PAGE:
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Wertheimer Testimony on Obama Administration Executive Order 5 10 2011

Wertheimer Testimony on Obama Administration Executive Order 5 10 2011

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Published by: Andy Kroll on May 12, 2011
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05/12/2011

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Testimony by Democracy 21 President Fred WertheimerOn Draft Obama Administration Executive OrderSubmitted to Joint Hearing Held by House Oversight andGovernment Reform and House Small Business Committees
May 12. 2011
 
2Thank you for the opportunity to submit testimony today.My name is Fred Wertheimer and I am president of Democracy 21, a nonprofit,nonpartisan organization that supports effective campaign finance laws, includingcomprehensive disclosure laws.We believe such laws are necessary to protect the integrity of our political system andserve as a safeguard against corruption and the appearance of corruption in government.Democracy 21 strongly supports the draft proposed Executive Order of the ObamaAdministration to require government contractors to disclose
all
of the campaign contributionsand expenditures they make to influence federal elections.These disclosure provisions are an appropriate way for the Executive Branch to helpprotect the public against pay-to-play efforts by persons seeking to influence Executive Branchcontracting decisions or seeking to obtain earmarks by Members of Congress for governmentcontracts.I would like to submit for the record a letter recently sent to President Obama by thirty-four organizations urging the President to sign the Executive Order.In January 2010, the Supreme Court in the
Citizens United 
case struck down the ban oncorporate expenditures in federal elections. In doing so, the Court made clear that disclosurelaws to cover the new campaign finance activities permitted by the decision were constitutionaland necessary.The Supreme Court by an 8 to 1 majority held that disclosure is “needed to holdcorporations and elected officials accountable for their positions and supporters.” The Court saidthat disclosure allows citizens to “make informed choices in the political marketplace,” and“permits citizens and shareholders to react to the speech of corporate entities in a proper way.”The Court also stated, “A campaign finance system that pairs corporate independentexpenditures with effective disclosure has not existed before today.”
 
3Unfortunately, however, as evidenced by the 2010 congressional races, such a system of “effective disclosure” did not exist on the day Justice Anthony Kennedy wrote the decision andstill does not exist.The new opportunities for independent spending in federal elections permitted by the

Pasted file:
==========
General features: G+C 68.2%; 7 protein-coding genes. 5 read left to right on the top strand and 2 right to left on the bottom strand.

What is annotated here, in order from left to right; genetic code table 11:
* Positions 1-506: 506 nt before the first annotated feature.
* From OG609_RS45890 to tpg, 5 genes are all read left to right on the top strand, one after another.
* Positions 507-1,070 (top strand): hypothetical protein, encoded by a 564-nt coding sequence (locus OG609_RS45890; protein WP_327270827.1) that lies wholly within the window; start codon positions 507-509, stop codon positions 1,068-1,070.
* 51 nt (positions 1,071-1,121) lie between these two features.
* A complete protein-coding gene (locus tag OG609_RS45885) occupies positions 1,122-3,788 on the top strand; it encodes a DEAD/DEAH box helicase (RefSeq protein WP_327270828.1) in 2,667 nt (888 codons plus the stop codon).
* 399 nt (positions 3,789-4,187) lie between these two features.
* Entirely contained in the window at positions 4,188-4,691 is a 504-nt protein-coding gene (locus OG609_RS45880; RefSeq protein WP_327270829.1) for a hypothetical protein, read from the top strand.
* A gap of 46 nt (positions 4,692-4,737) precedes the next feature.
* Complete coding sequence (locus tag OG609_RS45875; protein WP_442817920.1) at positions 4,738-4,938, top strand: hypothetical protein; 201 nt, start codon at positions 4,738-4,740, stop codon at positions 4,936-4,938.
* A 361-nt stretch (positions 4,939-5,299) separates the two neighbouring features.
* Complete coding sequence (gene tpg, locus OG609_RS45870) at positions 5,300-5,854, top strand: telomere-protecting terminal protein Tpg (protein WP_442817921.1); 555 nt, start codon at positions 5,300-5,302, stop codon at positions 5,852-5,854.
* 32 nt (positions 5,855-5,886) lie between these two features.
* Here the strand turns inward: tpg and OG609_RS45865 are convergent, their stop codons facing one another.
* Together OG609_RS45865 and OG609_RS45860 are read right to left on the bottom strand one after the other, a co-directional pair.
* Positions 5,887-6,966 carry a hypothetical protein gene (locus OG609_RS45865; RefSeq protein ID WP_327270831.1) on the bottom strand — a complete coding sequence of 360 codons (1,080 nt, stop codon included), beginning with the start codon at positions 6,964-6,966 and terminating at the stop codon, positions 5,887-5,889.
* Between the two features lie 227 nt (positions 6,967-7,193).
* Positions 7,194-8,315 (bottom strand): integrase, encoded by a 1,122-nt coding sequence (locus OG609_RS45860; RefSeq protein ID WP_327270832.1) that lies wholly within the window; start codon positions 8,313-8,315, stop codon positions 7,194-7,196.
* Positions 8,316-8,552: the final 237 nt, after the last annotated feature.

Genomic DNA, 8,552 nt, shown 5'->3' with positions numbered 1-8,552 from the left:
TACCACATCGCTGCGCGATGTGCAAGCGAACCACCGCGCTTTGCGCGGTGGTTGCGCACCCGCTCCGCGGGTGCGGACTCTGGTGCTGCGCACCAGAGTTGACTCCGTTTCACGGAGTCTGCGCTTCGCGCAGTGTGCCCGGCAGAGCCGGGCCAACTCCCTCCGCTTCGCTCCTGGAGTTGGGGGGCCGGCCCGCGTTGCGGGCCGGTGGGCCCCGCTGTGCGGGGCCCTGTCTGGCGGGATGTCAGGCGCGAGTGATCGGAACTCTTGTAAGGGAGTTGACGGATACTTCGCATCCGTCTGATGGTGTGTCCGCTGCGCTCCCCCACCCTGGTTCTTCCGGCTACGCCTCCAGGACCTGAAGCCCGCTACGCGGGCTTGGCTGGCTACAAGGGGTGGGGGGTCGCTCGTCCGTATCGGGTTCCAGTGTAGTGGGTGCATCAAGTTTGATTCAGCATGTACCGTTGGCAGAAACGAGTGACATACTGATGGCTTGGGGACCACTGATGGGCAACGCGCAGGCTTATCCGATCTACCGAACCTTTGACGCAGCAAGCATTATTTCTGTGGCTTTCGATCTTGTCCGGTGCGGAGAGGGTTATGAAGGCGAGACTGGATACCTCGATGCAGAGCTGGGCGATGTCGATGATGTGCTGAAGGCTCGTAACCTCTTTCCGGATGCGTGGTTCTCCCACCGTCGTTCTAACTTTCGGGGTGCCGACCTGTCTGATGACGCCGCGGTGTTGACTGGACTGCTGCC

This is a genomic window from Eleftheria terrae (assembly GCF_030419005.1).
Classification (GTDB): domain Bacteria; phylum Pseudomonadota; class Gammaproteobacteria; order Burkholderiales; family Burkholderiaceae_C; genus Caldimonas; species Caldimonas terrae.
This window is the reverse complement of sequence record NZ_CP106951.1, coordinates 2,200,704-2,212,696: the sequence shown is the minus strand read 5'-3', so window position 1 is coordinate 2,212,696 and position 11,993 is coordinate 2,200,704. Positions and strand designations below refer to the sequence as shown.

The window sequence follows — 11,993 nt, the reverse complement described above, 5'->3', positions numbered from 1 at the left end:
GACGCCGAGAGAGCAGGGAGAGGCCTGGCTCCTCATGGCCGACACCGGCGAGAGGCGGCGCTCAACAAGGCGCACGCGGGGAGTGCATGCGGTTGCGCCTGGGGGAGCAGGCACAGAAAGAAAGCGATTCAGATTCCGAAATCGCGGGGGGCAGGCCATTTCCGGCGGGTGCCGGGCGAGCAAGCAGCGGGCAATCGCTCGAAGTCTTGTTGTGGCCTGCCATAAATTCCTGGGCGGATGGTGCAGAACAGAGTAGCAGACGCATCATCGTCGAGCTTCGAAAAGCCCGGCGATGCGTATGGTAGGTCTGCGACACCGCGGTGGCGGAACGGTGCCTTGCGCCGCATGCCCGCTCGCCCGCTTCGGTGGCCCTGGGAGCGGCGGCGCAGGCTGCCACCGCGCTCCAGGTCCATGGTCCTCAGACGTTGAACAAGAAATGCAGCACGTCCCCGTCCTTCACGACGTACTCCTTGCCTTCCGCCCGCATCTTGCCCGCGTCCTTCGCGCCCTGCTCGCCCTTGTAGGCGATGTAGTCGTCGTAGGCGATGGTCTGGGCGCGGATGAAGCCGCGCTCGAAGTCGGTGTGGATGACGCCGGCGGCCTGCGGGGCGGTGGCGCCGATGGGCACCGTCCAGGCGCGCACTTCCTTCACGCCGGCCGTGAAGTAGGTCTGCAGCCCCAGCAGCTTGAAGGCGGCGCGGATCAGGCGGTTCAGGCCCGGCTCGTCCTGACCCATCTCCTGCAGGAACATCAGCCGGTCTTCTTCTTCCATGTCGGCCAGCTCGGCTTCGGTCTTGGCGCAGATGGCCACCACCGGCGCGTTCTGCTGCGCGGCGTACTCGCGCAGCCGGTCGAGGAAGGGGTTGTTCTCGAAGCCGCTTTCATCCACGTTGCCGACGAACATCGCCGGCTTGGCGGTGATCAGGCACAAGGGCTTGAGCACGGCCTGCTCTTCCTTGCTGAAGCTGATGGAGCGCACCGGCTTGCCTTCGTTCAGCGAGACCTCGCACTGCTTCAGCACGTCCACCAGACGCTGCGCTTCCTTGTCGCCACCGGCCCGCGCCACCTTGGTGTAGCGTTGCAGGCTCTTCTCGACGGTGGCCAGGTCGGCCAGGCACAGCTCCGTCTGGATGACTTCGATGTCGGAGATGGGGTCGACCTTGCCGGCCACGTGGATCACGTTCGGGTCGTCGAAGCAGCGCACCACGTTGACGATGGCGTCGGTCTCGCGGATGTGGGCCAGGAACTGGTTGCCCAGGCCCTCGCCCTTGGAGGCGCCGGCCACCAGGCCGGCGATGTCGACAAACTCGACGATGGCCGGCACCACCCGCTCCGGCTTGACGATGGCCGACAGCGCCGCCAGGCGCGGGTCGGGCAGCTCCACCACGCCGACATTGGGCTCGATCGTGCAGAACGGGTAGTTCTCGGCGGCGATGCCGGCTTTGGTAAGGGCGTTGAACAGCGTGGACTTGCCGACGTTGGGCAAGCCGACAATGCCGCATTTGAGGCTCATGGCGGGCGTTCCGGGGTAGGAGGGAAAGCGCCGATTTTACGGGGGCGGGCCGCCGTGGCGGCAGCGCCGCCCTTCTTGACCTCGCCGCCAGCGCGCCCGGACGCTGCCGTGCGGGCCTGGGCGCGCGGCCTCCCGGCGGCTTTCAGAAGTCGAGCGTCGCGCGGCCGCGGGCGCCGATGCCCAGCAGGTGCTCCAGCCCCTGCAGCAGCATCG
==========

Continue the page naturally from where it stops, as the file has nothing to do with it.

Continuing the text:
Citizens United 
decision resulted in more than
$135 million in secret contributions
being spentby outside groups to influence the 2010 congressional races. This represented an unprecedentedreturn to secret money in federal elections that has not been seen since before the Watergatescandals of the 1970s.Secret money in American politics is a formula for scandal and corruption. As AlbertHunt, executive Washington editor and a columnist for
 Bloomberg News
aptly noted in acolumn:A prediction: The U.S. is due for a huge scandal involving big money, bribery andpoliticians. Not the small fry that dominates the ethics fights in Washington; really bigstuff; think Watergate.It is axiomatic in politics that without accountability there is abuse. This year, there is amassive infusion of special-interest money into U.S. politics that is secret, not reported.The American people overwhelmingly support disclosure of the campaign financeactivities being conducted by outside groups. According to a
 New York Times/CBS
Poll
 
last year(October 28, 2010):92 percent of Americans said that it is important for the law to require campaigns andoutside spending groups to disclose how much money they have raised, where the moneycame from and how it was used.In the landmark case of 
 Buckley v. Valeo
(1976), the Supreme Court explained whycampaign finance disclosure is constitutional and necessary. In upholding the comprehensivedisclosure provisions of the Federal Election Campaign Act, the Court stated:First, disclosure provides the electorate with information "as to where political campaignmoney comes from and how it is spent by the candidate" in order to aid the voters inevaluating those who seek federal office.…….

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